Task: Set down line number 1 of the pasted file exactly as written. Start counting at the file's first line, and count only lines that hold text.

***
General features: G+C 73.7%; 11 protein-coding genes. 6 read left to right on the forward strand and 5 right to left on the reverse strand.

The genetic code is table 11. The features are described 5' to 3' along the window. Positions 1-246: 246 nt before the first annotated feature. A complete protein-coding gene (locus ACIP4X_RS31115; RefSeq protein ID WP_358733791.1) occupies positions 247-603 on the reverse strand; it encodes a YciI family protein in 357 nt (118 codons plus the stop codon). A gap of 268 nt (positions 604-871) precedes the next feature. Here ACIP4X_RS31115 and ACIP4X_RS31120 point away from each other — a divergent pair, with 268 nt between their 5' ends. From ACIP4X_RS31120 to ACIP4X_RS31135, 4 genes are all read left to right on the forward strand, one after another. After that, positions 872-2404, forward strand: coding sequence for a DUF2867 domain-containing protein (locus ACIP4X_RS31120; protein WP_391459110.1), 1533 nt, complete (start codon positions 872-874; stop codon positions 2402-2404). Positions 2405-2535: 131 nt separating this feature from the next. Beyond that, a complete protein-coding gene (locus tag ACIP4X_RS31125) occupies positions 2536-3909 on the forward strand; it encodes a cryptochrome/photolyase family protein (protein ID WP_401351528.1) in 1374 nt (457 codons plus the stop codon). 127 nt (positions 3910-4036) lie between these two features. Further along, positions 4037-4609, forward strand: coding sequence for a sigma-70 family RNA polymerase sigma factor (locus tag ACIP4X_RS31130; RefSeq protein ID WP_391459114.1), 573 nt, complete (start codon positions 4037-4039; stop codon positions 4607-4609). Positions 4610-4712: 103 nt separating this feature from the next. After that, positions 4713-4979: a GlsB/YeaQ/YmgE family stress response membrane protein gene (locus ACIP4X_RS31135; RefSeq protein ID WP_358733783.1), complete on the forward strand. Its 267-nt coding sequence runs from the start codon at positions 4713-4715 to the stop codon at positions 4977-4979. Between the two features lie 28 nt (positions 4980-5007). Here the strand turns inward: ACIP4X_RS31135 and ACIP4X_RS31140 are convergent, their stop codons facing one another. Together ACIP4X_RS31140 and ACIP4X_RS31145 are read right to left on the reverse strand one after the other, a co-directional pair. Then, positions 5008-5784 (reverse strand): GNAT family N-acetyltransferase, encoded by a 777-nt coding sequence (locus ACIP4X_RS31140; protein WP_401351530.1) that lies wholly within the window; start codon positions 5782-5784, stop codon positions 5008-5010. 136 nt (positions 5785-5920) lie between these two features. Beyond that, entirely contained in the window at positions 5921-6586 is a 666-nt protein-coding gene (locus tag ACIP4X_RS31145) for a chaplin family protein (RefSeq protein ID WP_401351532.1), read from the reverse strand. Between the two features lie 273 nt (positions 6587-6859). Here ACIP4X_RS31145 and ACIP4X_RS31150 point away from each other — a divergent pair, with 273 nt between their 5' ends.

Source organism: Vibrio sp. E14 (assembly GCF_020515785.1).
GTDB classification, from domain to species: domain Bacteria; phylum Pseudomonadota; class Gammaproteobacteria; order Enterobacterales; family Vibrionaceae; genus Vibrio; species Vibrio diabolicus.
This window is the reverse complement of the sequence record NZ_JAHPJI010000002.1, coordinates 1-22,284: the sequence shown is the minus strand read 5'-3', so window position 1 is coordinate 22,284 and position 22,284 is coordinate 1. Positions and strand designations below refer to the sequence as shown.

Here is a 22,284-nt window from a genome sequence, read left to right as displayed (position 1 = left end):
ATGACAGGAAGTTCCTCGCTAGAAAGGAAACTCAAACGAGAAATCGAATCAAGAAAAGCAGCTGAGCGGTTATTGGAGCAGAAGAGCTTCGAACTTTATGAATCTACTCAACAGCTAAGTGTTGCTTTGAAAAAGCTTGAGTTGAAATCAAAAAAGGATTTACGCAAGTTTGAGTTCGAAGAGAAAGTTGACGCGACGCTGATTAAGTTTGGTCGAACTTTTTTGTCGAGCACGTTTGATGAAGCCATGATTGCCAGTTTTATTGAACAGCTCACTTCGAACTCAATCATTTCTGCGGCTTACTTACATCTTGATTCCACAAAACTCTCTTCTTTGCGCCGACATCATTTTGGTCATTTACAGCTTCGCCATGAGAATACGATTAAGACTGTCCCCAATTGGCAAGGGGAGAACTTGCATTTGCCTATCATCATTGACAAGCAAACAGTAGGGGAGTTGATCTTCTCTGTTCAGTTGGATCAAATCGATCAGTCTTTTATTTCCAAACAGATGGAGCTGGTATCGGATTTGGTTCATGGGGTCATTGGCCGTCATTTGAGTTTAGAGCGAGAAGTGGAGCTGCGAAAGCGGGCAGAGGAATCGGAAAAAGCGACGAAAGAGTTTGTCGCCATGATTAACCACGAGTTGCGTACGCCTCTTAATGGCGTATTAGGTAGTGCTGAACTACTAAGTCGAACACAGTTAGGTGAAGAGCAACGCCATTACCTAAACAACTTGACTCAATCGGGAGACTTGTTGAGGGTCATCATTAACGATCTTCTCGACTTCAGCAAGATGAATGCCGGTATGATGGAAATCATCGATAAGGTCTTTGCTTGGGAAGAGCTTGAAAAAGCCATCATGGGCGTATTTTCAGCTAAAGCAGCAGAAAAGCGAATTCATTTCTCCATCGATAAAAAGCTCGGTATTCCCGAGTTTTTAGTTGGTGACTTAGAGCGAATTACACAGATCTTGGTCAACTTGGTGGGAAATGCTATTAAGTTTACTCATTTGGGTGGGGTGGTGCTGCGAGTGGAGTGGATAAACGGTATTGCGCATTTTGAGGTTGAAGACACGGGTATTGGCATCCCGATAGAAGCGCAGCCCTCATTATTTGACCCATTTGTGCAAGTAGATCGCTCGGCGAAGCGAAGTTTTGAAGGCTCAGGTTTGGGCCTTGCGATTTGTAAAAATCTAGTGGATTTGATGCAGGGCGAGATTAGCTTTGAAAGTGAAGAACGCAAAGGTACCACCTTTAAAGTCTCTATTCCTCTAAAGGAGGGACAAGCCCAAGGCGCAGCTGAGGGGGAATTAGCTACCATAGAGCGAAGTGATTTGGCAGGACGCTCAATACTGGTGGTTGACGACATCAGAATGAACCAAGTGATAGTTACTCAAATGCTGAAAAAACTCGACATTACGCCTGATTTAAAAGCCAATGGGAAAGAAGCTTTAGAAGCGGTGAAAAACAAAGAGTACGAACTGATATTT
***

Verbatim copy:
General features: G+C 73.7%; 11 protein-coding genes. 6 read left to right on the forward strand and 5 right to left on the reverse strand.